Advertisement
Legal Dictionary

marriage

Legal Definition of marriage

Noun

  1. The state-recognized, voluntary and exclusive contract for the lifelong union of two persons. Most countries do not recognize marriage between same-sex couples or polygamous marriages.

Antonyms

Related terms

Synonyms


Definition of marriage

Etymology

    From Old French mariage, from marier (“to marry”), from Latin maritare (“to marry", literally “give in marriage”), from maritus (“lover", "nuptial”), from mas (“male", "masculine", "of the male sex”)

Pronunciation

  • (UK) IPA: /ˈmæɹɪd'/, SAMPA: /"m{r\IdZ/
  • (US) enPR: ʹmărəj, IPA: /ˈmæɹəd'/, SAMPA: /"m{r\@dZ/
  • Audio (US) [?]
  • Audio (UK) [?]

Noun

marriage (plural marriages)

  1. The state of being married.
  2. The union of two people, to the exclusion of all others, voluntarily entered into for life.
  3. A wedding.
  4. A close union.

Further reading

Marriage (or wedlock) is a social union or legal contract between people that creates kinship. It is an institution in which interpersonal relationships, usually intimate and sexual, are acknowledged in a variety of ways, depending on the culture or subculture in which it is found. Such a union, often formalized via a wedding ceremony, may also be called matrimony.

People marry for many reasons, including one or more of the following: legal, social, libidinal, emotional, economic, spiritual, and religious. These might include arranged marriages, family obligations, the legal establishment of a nuclear family unit, the legal protection of children and public declaration of commitment. The act of marriage usually creates normative or legal obligations between the individuals involved. In some societies these obligations also extend to certain family members of the married persons. Some cultures allow the dissolution of marriage through divorce or annulment.

Marriage is usually recognized by the state, a religious authority, or both. It is often viewed as a contract. Civil marriage is the legal concept of marriage as a governmental institution irrespective of religious affiliation, in accordance with marriage laws of the jurisdiction.

Definitions

Anthropologists have proposed several competing definitions of marriage so as to encompass the wide variety of marital practices observed across cultures. In his book The History of Human Marriage (1921), Edvard Westermarck defined marriage as "a more or less durable connection between male and female lasting beyond the mere act of propagation till after the birth of the offspring." In The Future of Marriage in Western Civilization (1936), he rejected his earlier definition, instead provisionally defining marriage as "a relation of one or more men to one or more women that is recognised by custom or law".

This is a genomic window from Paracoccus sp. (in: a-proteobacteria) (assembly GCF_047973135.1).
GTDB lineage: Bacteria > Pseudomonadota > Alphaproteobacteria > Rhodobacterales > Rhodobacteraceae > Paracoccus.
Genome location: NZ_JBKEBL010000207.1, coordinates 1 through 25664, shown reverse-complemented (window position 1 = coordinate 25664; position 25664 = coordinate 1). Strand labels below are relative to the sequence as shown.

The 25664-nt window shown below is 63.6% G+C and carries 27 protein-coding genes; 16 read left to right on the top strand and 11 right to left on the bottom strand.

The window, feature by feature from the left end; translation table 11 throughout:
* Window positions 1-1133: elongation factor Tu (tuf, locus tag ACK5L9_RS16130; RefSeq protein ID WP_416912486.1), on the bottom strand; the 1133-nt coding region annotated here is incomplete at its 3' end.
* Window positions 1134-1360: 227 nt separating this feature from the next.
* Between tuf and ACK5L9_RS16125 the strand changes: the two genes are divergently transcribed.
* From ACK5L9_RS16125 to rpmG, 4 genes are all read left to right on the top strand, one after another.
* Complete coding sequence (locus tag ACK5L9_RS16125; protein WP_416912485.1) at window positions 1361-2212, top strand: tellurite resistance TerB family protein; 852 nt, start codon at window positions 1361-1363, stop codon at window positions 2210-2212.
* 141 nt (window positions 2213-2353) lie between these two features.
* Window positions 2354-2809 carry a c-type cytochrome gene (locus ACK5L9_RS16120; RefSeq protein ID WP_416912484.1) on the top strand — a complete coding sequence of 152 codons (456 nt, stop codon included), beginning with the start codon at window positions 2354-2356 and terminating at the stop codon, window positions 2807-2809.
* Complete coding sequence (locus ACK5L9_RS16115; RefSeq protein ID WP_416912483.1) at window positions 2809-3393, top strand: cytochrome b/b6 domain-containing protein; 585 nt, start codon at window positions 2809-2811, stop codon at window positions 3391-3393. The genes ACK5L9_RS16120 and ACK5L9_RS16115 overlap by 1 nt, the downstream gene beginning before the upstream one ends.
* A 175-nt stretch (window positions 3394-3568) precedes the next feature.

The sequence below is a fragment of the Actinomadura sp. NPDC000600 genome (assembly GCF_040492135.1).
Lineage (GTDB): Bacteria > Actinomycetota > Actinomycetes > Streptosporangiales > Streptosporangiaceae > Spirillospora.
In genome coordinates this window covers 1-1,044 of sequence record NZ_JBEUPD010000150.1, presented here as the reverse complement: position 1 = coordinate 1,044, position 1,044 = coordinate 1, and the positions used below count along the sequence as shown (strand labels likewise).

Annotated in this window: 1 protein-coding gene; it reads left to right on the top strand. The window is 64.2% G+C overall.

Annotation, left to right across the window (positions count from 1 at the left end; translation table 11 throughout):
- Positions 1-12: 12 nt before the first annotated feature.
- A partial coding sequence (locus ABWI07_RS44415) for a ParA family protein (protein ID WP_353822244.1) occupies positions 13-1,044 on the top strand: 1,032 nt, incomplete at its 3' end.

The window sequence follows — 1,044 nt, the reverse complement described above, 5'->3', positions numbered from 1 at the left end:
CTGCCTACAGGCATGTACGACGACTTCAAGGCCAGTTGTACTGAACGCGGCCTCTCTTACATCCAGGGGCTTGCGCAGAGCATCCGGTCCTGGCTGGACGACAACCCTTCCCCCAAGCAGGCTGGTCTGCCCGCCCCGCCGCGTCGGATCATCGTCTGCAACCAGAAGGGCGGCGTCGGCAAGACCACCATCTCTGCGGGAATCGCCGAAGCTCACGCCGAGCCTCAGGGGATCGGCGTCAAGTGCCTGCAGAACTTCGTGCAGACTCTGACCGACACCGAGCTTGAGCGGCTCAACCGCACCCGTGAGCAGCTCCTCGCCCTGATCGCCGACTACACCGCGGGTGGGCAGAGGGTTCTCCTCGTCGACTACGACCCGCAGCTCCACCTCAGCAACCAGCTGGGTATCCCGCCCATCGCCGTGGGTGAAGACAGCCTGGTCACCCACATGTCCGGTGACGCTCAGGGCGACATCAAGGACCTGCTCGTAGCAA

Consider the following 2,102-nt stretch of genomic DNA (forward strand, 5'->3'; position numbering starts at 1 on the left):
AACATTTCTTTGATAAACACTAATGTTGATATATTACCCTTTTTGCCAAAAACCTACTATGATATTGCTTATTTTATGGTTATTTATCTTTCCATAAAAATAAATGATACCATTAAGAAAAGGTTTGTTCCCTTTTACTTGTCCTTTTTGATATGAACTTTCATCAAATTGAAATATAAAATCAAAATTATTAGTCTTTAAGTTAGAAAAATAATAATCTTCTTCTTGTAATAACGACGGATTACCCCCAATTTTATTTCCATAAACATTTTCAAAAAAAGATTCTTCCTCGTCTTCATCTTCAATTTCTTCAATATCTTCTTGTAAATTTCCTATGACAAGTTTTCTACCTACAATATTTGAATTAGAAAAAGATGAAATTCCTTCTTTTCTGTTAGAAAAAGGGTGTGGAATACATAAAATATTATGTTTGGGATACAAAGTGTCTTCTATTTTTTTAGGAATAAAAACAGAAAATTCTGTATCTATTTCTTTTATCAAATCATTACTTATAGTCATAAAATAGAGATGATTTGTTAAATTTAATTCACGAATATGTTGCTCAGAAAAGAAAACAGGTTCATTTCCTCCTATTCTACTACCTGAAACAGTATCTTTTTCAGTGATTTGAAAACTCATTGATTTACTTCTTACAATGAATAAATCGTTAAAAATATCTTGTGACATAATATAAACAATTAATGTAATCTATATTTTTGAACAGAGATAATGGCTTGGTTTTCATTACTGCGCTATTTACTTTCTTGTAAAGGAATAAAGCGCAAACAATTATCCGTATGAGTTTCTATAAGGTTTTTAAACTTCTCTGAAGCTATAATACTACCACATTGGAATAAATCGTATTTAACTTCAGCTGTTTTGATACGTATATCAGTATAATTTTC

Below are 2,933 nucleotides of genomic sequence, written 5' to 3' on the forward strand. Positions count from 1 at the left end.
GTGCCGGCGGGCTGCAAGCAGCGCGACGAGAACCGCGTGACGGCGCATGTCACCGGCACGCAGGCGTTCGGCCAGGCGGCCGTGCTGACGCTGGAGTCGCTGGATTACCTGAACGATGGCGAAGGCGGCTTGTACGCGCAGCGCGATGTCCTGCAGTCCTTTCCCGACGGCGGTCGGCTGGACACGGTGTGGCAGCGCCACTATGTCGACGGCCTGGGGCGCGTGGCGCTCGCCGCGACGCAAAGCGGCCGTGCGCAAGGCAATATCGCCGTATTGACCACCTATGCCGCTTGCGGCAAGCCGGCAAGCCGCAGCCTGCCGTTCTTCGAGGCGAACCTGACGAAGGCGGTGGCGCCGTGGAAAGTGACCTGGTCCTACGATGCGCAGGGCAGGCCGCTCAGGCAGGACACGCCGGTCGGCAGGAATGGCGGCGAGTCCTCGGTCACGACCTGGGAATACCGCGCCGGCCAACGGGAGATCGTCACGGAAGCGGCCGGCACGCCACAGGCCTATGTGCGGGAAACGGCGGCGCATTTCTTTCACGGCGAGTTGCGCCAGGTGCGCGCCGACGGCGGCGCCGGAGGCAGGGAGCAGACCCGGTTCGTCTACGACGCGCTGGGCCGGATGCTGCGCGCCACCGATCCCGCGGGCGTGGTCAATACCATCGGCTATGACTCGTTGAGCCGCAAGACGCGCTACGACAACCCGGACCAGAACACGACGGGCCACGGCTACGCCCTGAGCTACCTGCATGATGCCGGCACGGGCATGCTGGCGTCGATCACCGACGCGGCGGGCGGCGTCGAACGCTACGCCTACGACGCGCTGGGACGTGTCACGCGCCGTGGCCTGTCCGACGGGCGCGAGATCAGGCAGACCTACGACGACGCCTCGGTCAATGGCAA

The anthropological handbook Notes and Queries (1951) defined marriage as "a union between a man and a woman such that children born to the woman are the recognized legitimate offspring of both partners." In recognition of a practice by the Nuer of Sudan allowing women to act as a husband in certain circumstances, Kathleen Gough suggested modifying this to "a woman and one or more other persons."

Edmund Leach criticized Gough's definition for being too restrictive in terms of recognized legitimate offspring and suggested that marriage be viewed in terms of the different types of rights it serves to establish. Leach expanded the definition and proposed that "Marriage is a relationship established between a woman and one or more other persons, which provides that a child born to the woman under circumstances not prohibited by the rules of the relationship, is accorded full birth-status rights common to normal members of his society or social stratum" Leach argued that no one definition of marriage applied to all cultures. He offered a list of ten rights associated with marriage, including sexual monopoly and rights with respect to children, with specific rights differing across cultures.

Duran Bell also criticized the legitimacy-based definition on the basis that some societies do not require marriage for legitimacy, arguing that in societies where illegitimacy means only that the mother is unmarried and has no other legal implications, a legitimacy-based definition of marriage is circular. He proposed defining marriage in terms of sexual access rights.

References:

  1. Wiktionary. Published under the Creative Commons Attribution/Share-Alike License.



SHARE THIS PAGE


TOP LEGAL TERMS THIS WEEK
1.     AORO
2.     adjudication order
3.     Miranda warning
4.     lex patriae
5.     appellant
6.     respondeat superior
7.     case law
8.     abscond
9.     stare decisis
10.     precedent